Beauty's Legacy: Gilded Age Portraits in America

8 September 2018–6 January 2019

Exhibition Overview


George Peter Alexander Healy, Jeannette Ovington (1863-1926), 1887, Oil on canvas, 20 3/8 × 26 3/4 in.

Beauty’s Legacy: Gilded Age Portraits in America looks at the popular revival of formal portraiture in the United States during the late 19th and early 20th centuries. During this time the established elite and the newly wealthy of the Gilded Age sought to commemorate their social status and personal affluence by commissioning the most sought-after and well-known artists of their time to paint elaborate portraits of themselves and their families. The exhibition features nearly sixty artworks, including oil paintings, miniatures, and bronzes with works by artists such as Gilbert Stuart, Rembrandt Peale, John Singer Sargent, Eastman Johnson, and William Adolphe Bouguereau. Beauty’s Legacy features portraits of members of socially prominent families such as Washington, Bonaparte, Livingston, Vanderbilt, and Astor, names that left a lasting impression on the cultural and financial legacies of our nation.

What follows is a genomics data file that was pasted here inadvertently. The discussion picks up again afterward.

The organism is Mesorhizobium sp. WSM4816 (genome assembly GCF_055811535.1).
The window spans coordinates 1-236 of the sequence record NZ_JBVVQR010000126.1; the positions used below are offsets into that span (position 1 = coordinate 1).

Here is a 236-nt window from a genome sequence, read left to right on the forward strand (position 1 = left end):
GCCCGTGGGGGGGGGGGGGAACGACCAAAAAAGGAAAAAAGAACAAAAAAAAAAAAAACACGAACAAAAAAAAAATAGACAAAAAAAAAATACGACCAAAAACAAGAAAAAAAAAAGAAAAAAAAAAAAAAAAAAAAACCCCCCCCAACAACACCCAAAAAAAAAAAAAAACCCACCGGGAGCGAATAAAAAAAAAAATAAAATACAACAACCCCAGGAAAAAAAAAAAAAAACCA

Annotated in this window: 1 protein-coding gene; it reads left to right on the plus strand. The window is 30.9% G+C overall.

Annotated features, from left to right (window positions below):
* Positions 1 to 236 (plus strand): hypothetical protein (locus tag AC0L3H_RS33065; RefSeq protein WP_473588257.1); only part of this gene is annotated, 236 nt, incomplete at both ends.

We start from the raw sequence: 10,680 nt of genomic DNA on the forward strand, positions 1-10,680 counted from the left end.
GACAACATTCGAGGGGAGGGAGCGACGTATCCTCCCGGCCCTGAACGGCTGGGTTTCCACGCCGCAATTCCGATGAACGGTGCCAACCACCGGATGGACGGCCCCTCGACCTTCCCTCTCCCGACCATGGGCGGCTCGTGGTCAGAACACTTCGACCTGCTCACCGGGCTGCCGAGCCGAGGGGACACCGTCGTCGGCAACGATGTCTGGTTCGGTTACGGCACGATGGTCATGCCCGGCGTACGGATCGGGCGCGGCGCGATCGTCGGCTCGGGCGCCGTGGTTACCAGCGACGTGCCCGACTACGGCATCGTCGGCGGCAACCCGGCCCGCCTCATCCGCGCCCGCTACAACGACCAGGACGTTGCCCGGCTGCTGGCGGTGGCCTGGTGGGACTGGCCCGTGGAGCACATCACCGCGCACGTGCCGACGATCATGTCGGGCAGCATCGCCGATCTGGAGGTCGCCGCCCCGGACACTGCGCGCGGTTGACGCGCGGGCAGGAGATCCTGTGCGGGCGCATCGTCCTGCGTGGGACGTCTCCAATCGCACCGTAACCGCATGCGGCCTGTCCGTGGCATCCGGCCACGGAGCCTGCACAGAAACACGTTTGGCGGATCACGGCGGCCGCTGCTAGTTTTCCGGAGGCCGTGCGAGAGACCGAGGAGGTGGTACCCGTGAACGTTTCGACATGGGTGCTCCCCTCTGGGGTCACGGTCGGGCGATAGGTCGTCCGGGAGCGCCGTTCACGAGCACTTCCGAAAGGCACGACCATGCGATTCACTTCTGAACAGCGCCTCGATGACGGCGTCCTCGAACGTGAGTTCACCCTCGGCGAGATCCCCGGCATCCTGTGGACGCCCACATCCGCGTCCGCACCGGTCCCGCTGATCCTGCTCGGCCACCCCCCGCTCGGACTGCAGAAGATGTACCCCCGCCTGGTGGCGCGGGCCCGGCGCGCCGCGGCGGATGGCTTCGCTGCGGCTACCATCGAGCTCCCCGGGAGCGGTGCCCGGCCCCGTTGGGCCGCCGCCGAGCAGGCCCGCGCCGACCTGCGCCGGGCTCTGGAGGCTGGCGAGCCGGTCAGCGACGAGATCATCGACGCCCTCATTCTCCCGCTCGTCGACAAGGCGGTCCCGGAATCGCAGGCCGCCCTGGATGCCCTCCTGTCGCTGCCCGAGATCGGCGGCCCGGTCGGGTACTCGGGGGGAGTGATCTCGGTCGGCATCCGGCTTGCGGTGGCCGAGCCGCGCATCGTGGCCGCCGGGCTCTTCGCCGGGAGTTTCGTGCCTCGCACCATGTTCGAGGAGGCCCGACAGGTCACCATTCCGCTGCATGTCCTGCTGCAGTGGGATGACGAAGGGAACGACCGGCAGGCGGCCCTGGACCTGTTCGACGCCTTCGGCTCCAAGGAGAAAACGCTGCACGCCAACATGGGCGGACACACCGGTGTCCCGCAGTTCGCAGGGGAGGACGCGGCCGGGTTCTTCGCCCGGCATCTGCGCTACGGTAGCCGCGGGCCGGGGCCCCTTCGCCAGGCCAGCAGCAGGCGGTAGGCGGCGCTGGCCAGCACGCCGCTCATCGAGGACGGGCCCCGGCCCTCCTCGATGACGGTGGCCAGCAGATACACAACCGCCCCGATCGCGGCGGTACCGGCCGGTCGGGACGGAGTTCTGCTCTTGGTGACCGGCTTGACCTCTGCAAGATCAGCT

(Photo courtesy of Richard H. Driehaus Museum.)

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